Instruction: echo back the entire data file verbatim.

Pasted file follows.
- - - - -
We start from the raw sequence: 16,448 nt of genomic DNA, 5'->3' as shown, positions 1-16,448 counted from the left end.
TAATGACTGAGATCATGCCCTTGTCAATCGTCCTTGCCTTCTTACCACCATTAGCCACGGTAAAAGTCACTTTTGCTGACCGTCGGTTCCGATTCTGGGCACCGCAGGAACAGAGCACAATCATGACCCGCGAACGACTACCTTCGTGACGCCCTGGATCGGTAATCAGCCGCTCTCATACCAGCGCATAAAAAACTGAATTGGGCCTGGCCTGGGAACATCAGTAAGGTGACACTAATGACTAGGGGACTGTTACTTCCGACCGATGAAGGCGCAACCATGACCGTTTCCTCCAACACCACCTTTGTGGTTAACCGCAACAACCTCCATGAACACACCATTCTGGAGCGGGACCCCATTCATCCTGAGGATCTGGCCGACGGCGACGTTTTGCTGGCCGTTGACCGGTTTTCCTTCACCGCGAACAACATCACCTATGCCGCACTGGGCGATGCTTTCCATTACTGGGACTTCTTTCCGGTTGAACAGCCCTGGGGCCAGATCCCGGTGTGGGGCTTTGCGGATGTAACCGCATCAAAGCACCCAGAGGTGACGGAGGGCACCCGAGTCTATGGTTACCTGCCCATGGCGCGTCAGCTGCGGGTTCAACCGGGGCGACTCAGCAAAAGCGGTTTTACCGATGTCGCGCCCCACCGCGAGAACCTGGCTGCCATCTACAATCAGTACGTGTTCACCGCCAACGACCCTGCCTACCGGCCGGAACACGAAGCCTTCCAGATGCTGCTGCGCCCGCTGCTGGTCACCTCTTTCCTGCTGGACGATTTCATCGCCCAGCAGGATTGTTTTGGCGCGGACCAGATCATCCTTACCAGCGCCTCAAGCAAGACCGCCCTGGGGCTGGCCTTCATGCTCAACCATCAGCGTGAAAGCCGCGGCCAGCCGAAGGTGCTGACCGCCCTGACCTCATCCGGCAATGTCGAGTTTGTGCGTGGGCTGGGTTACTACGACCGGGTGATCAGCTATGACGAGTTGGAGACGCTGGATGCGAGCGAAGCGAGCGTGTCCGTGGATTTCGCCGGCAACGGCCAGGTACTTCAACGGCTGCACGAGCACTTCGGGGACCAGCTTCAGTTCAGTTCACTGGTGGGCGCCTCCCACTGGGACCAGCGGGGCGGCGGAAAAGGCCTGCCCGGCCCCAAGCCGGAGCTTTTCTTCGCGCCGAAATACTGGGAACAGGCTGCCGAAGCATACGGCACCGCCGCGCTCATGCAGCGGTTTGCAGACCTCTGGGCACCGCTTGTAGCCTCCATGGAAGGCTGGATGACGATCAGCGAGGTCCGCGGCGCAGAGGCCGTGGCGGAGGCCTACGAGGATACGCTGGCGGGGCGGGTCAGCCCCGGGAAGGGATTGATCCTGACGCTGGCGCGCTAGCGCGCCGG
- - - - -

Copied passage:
We start from the raw sequence: 16,448 nt of genomic DNA, 5'->3' as shown, positions 1-16,448 counted from the left end.
TAATGACTGAGATCATGCCCTTGTCAATCGTCCTTGCCTTCTTACCACCATTAGCCACGGTAAAAGTCACTTTTGCTGACCGTCGGTTCCGATTCTGGGCACCGCAGGAACAGAGCACAATCATGACCCGCGAACGACTACCTTCGTGACGCCCTGGATCGGTAATCAGCCGCTCTCATACCAGCGCATAAAAAACTGAATTGGGCCTGGCCTGGGAACATCAGTAAGGTGACACTAATGACTAGGGGACTGTTACTTCCGACCGATGAAGGCGCAACCATGACCGTTTCCTCCAACACCACCTTTGTGGTTAACCGCAACAACCTCCATGAACACACCATTCTGGAGCGGGACCCCATTCATCCTGAGGATCTGGCCGACGGCGACGTTTTGCTGGCCGTTGACCGGTTTTCCTTCACCGCGAACAACATCACCTATGCCGCACTGGGCGATGCTTTCCATTACTGGGACTTCTTTCCGGTTGAACAGCCCTGGGGCCAGATCCCGGTGTGGGGCTTTGCGGATGTAACCGCATCAAAGCACCCAGAGGTGACGGAGGGCACCCGAGTCTATGGTTACCTGCCCATGGCGCGTCAGCTGCGGGTTCAACCGGGGCGACTCAGCAAAAGCGGTTTTACCGATGTCGCGCCCCACCGCGAGAACCTGGCTGCCATCTACAATCAGTACGTGTTCACCGCCAACGACCCTGCCTACCGGCCGGAACACGAAGCCTTCCAGATGCTGCTGCGCCCGCTGCTGGTCACCTCTTTCCTGCTGGACGATTTCATCGCCCAGCAGGATTGTTTTGGCGCGGACCAGATCATCCTTACCAGCGCCTCAAGCAAGACCGCCCTGGGGCTGGCCTTCATGCTCAACCATCAGCGTGAAAGCCGCGGCCAGCCGAAGGTGCTGACCGCCCTGACCTCATCCGGCAATGTCGAGTTTGTGCGTGGGCTGGGTTACTACGACCGGGTGATCAGCTATGACGAGTTGGAGACGCTGGATGCGAGCGAAGCGAGCGTGTCCGTGGATTTCGCCGGCAACGGCCAGGTACTTCAACGGCTGCACGAGCACTTCGGGGACCAGCTTCAGTTCAGTTCACTGGTGGGCGCCTCCCACTGGGACCAGCGGGGCGGCGGAAAAGGCCTGCCCGGCCCCAAGCCGGAGCTTTTCTTCGCGCCGAAATACTGGGAACAGGCTGCCGAAGCATACGGCACCGCCGCGCTCATGCAGCGGTTTGCAGACCTCTGGGCACCGCTTGTAGCCTCCATGGAAGGCTGGATGACGATCAGCGAGGTCCGCGGCGCAGAGGCCGTGGCGGAGGCCTACGAGGATACGCTGGCGGGGCGGGTCAGCCCCGGGAAGGGATTGATCCTGACGCTGGCGCGCTAGCGCGCCGG